81st Regiment of Foot (Loyal Lincoln Volunteers)

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For other units with the same regimental number, see 81st Regiment of Foot (disambiguation).
81st (Loyal Lincoln Volunteers) Regiment of Foot
81st Foot Colours.png
Colours of the 81st (Loyal Lincoln Volunteers) Regiment of Foot
Active 1793–1881
Country  Kingdom of Great Britain (1793–1800)
 United Kingdom (1801–1881)
Branch  British Army
Type Infantry Regiment
Role Infantry
Garrison/HQ Fulwood Barracks, Lancashire
Motto(s) Loyaute m'oblige
March "The Red, Red Rose" and "The Lincolnshire Poacher"
Engagements French Revolutionary Wars
Napoleonic Wars
Second Anglo-Afghan War

The 81st Regiment of Foot (Loyal Lincoln Volunteers) was an infantry regiment of the British Army, raised in 1793. Under the Childers Reforms it amalgamated with the 47th (Lancashire) Regiment of Foot to form the Loyal North Lancashire Regiment in 1881.

History[edit]

Raising of the Regiment[edit]

The regiment was raised by Major General Albermarle Bertie as the Loyal Lincoln Volunteers, in response to the threat posed by the French Revolution, on 23 September 1793.[1] However, no levy money would be provided.[2] The original compliment was composed of the Militia of Lincoln volunteering to serve in the new regiment: the regiment was embodied in January 1794.[2] On 25 January 1794, the Loyal Lincoln Volunteers were redesignated as the 81st Regiment of Foot.[2] The regiment was quartered in Lincoln and Gainsborough.[3] The first commander was Lieutenant Colonel Lewis.[3]

Napoleonic Wars[edit]

1795 – 1797: West Indies[edit]

After a year's service in Ireland, the regiment was detailed to serve under Major-General Ralph Abercromby in the West Indies.[3] The regiment sailed from Southampton and arrived in the West Indies in March 1794.[4] The regiment was sent as reinforce British operations on Saint-Domingue in what is now the Haiti.[5] As was common during the era, the European troops of the regiment suffered heavily from tropical diseases, in particular yellow fever. By November 1795, less than a year after, the regiment's losses to illness were so heavy that it was temporarily amalgamated with another battalion, of the 32nd Regiment, to produce a unit that would be combat effective. Despite the capture of the French defences at Bompard, the British Expedition to St. Dominque was a failure. In April 1797, the regiment was ordered to return to the England.[6]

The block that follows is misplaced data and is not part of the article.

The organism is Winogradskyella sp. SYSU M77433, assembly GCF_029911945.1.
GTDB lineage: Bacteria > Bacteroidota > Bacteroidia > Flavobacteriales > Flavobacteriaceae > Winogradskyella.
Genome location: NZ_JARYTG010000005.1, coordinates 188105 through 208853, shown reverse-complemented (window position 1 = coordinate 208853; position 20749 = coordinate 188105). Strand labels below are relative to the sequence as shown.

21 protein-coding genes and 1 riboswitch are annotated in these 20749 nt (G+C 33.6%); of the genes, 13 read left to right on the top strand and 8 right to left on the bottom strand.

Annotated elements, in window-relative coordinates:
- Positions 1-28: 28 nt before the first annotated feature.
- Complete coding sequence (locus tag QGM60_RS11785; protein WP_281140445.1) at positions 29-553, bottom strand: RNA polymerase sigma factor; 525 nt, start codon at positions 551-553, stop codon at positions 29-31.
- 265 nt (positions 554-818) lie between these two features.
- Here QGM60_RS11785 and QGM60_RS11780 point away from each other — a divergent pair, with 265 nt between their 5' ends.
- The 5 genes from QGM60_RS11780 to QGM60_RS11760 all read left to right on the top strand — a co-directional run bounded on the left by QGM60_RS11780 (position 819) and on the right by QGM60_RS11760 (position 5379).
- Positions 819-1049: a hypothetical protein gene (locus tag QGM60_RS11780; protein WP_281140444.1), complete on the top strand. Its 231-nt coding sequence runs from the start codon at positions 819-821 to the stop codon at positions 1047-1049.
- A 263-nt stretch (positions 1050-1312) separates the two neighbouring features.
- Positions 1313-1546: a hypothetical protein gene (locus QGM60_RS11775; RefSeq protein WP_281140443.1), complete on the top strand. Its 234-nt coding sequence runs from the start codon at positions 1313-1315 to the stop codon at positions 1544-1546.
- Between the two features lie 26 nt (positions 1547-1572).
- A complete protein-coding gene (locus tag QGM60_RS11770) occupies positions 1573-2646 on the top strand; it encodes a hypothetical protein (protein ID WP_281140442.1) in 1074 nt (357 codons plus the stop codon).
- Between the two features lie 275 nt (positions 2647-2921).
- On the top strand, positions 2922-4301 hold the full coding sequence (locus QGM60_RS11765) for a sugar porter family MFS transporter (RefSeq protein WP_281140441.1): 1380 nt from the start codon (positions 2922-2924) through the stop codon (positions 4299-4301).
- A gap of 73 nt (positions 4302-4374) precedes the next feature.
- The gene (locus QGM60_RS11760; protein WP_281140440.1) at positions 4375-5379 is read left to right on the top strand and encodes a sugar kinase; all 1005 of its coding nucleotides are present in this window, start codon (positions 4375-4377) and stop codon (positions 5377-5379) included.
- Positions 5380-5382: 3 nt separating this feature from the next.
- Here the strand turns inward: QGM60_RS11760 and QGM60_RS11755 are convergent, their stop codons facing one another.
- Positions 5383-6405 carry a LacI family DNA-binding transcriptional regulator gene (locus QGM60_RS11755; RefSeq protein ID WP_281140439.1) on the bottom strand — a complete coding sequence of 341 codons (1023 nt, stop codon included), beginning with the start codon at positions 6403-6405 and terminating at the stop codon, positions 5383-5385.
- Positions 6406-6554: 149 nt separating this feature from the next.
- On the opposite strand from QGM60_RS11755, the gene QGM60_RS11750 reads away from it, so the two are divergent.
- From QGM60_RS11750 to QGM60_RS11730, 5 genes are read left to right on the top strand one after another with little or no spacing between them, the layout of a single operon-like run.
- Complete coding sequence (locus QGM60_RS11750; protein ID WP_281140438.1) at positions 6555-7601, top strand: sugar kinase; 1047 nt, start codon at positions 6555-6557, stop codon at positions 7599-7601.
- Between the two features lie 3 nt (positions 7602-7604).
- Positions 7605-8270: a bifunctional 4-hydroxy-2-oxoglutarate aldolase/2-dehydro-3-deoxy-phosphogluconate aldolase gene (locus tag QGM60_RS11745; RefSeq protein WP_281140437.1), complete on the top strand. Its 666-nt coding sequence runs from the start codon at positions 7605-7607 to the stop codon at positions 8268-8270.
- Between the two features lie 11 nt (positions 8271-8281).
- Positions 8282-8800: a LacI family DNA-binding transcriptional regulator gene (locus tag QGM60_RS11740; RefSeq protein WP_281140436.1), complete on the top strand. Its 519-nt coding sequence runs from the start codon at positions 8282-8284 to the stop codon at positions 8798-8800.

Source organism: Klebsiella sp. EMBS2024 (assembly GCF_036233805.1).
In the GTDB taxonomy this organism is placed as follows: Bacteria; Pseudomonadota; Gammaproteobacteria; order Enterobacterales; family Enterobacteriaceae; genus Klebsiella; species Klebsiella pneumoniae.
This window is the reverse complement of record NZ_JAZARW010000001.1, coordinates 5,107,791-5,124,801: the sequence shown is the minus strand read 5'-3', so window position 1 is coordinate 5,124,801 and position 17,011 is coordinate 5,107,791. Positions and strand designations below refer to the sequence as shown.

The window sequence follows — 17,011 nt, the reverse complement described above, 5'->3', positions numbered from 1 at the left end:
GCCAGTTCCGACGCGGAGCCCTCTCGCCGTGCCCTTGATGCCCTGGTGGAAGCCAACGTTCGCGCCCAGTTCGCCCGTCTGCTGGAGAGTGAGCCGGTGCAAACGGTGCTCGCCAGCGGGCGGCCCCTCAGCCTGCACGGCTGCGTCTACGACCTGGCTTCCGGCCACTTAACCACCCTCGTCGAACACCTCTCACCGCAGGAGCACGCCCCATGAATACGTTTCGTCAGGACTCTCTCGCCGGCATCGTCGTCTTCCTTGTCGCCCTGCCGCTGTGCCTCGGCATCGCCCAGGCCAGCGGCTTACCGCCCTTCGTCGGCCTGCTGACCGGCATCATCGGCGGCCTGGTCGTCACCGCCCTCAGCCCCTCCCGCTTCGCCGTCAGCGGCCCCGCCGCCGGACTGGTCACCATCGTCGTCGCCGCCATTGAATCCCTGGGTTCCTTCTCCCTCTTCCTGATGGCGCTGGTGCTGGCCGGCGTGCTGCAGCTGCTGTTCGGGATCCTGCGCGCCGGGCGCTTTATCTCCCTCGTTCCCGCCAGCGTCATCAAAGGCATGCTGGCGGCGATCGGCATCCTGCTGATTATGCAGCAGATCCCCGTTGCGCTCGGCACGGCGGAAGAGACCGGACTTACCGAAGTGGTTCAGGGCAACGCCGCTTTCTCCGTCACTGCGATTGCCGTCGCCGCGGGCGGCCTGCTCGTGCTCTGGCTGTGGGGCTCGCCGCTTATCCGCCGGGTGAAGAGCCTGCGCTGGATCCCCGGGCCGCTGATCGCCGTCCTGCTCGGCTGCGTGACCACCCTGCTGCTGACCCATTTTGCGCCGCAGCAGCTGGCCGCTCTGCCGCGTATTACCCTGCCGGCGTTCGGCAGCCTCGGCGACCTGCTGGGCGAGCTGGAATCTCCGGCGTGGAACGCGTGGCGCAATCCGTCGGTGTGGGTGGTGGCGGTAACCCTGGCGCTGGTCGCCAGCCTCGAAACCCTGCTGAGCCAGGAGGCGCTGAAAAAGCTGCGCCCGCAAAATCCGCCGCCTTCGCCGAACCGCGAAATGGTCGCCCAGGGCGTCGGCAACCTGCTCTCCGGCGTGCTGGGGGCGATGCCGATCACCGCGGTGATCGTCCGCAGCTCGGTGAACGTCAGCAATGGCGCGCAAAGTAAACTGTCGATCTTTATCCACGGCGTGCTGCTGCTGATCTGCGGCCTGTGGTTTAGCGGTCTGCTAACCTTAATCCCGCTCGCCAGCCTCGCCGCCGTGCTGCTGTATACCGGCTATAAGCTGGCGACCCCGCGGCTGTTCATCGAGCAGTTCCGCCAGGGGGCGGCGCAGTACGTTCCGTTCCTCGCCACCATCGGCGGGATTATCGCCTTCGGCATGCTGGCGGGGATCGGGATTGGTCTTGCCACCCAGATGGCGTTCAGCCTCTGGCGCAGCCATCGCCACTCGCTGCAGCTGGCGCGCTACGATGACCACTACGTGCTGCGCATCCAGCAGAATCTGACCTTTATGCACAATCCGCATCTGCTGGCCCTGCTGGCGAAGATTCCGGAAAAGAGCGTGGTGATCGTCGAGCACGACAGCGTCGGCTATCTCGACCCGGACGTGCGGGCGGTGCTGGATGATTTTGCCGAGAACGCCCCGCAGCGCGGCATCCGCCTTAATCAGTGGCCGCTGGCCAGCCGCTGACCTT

1797 – 1802: Guernsey and South Africa[edit]

After returning home from the West Indies, the regiment spent much of the year recruiting and refitting. The regiment was made part of the garrison for Guernsey beginning in October 1797. During this time, the rank and file took up a subscription to help support the war effort, each non-commissioned officer and enlisted man contributing between two and seven days pay to the war effort.[7]

In 1798, the regiment was dispatched to help put down an uprising in the Cape Colony. Arriving in the new year, the regiment was quartered at Cape Town. Although sent to put down an insurrection, most of the regiment's fighting was against Rarabe tribesmen under their chief Gaika. On 5 May 1799 a party of the regiment's grenadier company was ambushed by Rarabe tribesman. All but the detachment's drummer were killed in the fighting. Emboldened by their success, Gaika's force attacked the regiment at its encampment on the Sunday River. The Rarebe were repulsed with heavy casualties by the regiment.[8]

This was the regiment's last major action during its stay in the Cape Colony. For the next four years, the regiment continued to garrison the colony until the Treaty of Amiens in 1802. With the signing of the treaty, the men of the regiment were offered the chance to volunteer to serve in India in different regiments, for a sizable bounty, or to return to England with their regiment. More than six hundred of the regiment volunteered for Indian service, many being sent as replacements with the 22nd Regiment of Foot.[9]

1803 – 1807: Ireland, Sicily, and Maida[edit]

The Battle of Maida July 1806

After South Africa, the regiment returned to England as the Amiens peace was ending. Once back in England, the regiment began recruiting and eventually had enough men to bring the battalion up to full strength as well as for a reserve battalion. The 2nd battalion of the regiment was formally embodied on 15 October 1803 at Mills Bay Barracks in Plymouth under the command of Lieutenant Colonel Knight.[10] Under the initial plan, the 1st battalion would be for universal service while the 2nd battalion would be kept for home service in the British Isles. As such, in 1804, the 2nd battalion was stationed in Ireland, initially at Kinsale, but later moved to Cork.[11] In 1805, the 1st battalion was assigned to Lieutenant General Sir James Craig's expeditionary group. The 1st battalion participated in the invasion of Naples,[12] but then retreated to Sicily once word of the Napoleon's victory at Ulm was received.[13]